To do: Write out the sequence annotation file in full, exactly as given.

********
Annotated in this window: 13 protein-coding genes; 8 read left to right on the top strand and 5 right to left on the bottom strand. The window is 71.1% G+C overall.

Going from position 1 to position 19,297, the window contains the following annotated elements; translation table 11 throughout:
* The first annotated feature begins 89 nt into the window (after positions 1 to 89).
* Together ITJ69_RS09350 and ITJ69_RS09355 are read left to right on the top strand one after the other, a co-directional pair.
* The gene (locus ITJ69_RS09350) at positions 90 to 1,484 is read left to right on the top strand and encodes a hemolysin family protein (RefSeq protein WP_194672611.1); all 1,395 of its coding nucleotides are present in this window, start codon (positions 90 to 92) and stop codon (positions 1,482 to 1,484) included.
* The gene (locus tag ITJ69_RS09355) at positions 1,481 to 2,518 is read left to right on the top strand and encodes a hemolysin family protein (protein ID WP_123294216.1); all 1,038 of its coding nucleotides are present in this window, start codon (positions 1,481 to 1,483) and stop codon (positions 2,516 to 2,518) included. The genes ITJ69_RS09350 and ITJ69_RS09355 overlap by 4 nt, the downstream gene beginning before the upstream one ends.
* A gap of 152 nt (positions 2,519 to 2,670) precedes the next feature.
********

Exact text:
Annotated in this window: 13 protein-coding genes; 8 read left to right on the top strand and 5 right to left on the bottom strand. The window is 71.1% G+C overall.

Going from position 1 to position 19,297, the window contains the following annotated elements; translation table 11 throughout:
* The first annotated feature begins 89 nt into the window (after positions 1 to 89).
* Together ITJ69_RS09350 and ITJ69_RS09355 are read left to right on the top strand one after the other, a co-directional pair.
* The gene (locus ITJ69_RS09350) at positions 90 to 1,484 is read left to right on the top strand and encodes a hemolysin family protein (RefSeq protein WP_194672611.1); all 1,395 of its coding nucleotides are present in this window, start codon (positions 90 to 92) and stop codon (positions 1,482 to 1,484) included.
* The gene (locus tag ITJ69_RS09355) at positions 1,481 to 2,518 is read left to right on the top strand and encodes a hemolysin family protein (protein ID WP_123294216.1); all 1,038 of its coding nucleotides are present in this window, start codon (positions 1,481 to 1,483) and stop codon (positions 2,516 to 2,518) included. The genes ITJ69_RS09350 and ITJ69_RS09355 overlap by 4 nt, the downstream gene beginning before the upstream one ends.
* A gap of 152 nt (positions 2,519 to 2,670) precedes the next feature.